The plaintiff processors squawked about the prices Rose Acre used to win the business of ten large supermarket chains. Sometimes Rose Acre prevailed on a single, low quote. For example, to wrest the business of the southern division of the Fisher-Fazio chain in Ohio away from plaintiff Gressell Produce Co., Rose Acre offered large eggs at 6 cents per dozen back of Urner Barry if Fisher-Fazio would buy two trailer loads (24,960 dozen eggs per trailer) weekly. More frequently, Rose Acre's prices had two components: ordinary deliveries and a promise of "specials". Rose Acre got the business of Fisher-Fazio's northern division by offering a "special" price of an extra 4 cents off for one week each month. Boomsma Produce of Missouri, Inc., lost the account of Aldi-Noti in Chicago and St. Louis to Rose Acre's bid of 8 cents per dozen under Urner Barry for large eggs, plus "specials" four weeks per year at an additional 4 cents less than the index; in November 1981 Rose Acre quoted Aldi-Noti a price of 12 cents per dozen below Urner Barry for all trailer loads in excess of five per week, a deal Aldi-Noti could accept only by using Rose Acre's products in both Chicago and St. Louis -- which it did, freezing out Boomsma. Deals for other supermarket chains followed a similar pattern. Plaintiffs maintain that Rose Acre did not offer similar discounts in Indianapolis, its home territory, and that the specials tapered off after Rose Acre secured the business of each chain.
Willard F. Mueller, professor of economics at the University of Wisconsin and plaintiffs' expert witness, testified that Rose Acre's pricing strategy started the egg market rolling toward oligopoly and "materially contributed to a declining price structure" in the business. Professor Mueller concluded that the prices were discriminatory because Rose Acre gave proportionally more "specials" to buyers located farther away, although the transportation costs of delivering to those customers were higher. Drawing on the work of an accounting expert, Prof. Mueller also opined that Rose Acre's prices were predatory because they were less than its average total cost, and in 1980 were 2% less than its average variable cost.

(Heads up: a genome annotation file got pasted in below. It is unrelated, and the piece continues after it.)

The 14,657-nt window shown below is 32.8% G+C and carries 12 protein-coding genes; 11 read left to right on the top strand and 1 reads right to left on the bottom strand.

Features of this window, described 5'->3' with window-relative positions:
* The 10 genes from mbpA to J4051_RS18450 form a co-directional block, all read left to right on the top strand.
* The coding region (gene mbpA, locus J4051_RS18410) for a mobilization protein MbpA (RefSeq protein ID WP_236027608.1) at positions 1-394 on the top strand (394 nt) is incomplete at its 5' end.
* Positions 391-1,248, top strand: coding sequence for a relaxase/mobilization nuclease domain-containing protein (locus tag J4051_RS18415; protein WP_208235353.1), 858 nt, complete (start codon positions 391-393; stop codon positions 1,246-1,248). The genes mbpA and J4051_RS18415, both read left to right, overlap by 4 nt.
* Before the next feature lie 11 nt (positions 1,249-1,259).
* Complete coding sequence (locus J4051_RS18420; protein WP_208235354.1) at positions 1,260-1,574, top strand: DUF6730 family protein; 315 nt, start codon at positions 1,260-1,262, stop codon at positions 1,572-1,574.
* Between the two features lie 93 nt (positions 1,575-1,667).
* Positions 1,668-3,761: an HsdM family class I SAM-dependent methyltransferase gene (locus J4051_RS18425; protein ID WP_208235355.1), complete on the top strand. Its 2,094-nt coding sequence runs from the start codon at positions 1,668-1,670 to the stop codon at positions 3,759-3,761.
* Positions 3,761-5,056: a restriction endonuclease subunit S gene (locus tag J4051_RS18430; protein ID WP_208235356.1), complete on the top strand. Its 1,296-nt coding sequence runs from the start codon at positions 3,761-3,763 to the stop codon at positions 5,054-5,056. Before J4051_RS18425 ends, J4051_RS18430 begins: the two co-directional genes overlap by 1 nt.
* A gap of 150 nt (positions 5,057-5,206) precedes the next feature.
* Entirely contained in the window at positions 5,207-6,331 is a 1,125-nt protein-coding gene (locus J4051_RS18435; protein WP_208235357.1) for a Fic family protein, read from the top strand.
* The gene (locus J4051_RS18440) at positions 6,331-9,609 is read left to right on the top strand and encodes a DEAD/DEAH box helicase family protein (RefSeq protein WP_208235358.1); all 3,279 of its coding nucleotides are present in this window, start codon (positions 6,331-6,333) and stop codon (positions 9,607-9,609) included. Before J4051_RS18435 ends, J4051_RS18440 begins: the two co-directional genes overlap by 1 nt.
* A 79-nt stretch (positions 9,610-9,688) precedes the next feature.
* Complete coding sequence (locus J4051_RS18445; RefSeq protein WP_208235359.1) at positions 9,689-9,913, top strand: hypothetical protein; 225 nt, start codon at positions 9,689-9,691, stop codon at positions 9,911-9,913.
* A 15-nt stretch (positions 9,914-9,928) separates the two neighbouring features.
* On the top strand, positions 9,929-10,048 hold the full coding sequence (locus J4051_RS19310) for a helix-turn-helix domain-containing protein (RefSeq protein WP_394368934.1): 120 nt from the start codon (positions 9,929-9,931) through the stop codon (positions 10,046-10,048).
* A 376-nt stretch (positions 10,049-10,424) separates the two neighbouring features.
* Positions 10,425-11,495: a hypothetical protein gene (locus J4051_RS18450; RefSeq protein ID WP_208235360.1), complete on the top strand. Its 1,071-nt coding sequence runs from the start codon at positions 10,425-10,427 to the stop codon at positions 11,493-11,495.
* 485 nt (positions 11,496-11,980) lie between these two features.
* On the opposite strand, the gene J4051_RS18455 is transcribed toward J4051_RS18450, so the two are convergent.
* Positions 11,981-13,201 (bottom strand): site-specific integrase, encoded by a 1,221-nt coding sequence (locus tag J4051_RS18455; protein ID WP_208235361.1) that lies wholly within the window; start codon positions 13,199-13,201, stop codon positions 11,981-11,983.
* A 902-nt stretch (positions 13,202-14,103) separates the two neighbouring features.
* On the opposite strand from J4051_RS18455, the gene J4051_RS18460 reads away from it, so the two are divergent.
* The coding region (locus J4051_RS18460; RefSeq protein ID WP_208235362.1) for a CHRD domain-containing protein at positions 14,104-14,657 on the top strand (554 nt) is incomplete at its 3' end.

Plaintiffs finally offered evidence of predatory intent. David Rust, the president of Rose Acre, once paid a call on Phillip Gressell and said: "We are going to run you out of the egg,business. Your days are numbered." Lois Rust, the firms treasurer, answered "No" to the question "Does your cost of production have anything to do with the selling price of your eggs?" She explained that Rose Acre grants specials to retailers instead of selling eggs to breakers because "it is the way to win in the long run."
Although this evidence impressed the jury, the district judge granted judgment to Rose Acre. Reversing conclusions he had articulated before and during the trial, the judge held that the evidence of bad intent could not support a verdict that was not otherwise justified by objective economic indicators. That objective information, the judge believed, was "not sufficient to find actual competitive injury in the egg market. . . . Even the most favorable viewing of the evidence in favor of the plaintiffs indicates a healthy, competitive market, marked by the growth of the plaintiffs and the entry and growth of other egg processors". 683 F. Supp. at 687. Evidence that plaintiff Hemmelgarn & Sons, Inc., had grown as fast as Rose Acre particularly impressed the judge, as did the fact that the gross revenues of the plaintiffs increased from $60 million in 1977 to $92 million in 1983. Entry from other firms also was impressive:
Companies located in the areas in which Rose Acre sold its eggs which entered the market or expanded significantly include Wabash Valley Produce which grew from 2 million to 3.3 million layers; Midwest Poultry Services which grew from under 1 million to 2.25 million layers by 1983; Croton Egg Farm entered the market and grew to 2.8 million layers by 1983; Daylay egg Farm also entered the market and grew to 1.2 million layers by 1983. Additionally, Creighton Brothers and Weaver Brothers, both located in Indiana, expanded operations and grew during this period of time.
Ibid. Plaintiffs contest the district court's emphasis on the growth of their revenues, pointing out that market prices drive revenues. They offer this table:
Percent Change in Cases of Eggs Sold
Rose Acre 217.0%
Mendelson Egg -3.4%
Boomsma Produce 7.0%
Peter Produce 3.0%
Hemmelgarn & Sons 62.%
A.A. Poultry Farms -14.0%
Gressel Produce 1.5%
To which they add: "Given the inelastic demand for eggs and Rose Acre's dramatic expansion, the plaintiffs are the fortunate survivors."